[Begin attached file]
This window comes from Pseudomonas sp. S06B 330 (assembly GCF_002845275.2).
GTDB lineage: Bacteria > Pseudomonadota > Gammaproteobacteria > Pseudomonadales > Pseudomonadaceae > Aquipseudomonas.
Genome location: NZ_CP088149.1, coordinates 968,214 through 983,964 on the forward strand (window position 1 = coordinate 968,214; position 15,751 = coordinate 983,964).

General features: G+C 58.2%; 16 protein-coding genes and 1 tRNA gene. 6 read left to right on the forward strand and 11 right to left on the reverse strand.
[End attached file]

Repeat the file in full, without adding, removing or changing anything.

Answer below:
This window comes from Pseudomonas sp. S06B 330 (assembly GCF_002845275.2).
GTDB lineage: Bacteria > Pseudomonadota > Gammaproteobacteria > Pseudomonadales > Pseudomonadaceae > Aquipseudomonas.
Genome location: NZ_CP088149.1, coordinates 968,214 through 983,964 on the forward strand (window position 1 = coordinate 968,214; position 15,751 = coordinate 983,964).

General features: G+C 58.2%; 16 protein-coding genes and 1 tRNA gene. 6 read left to right on the forward strand and 11 right to left on the reverse strand.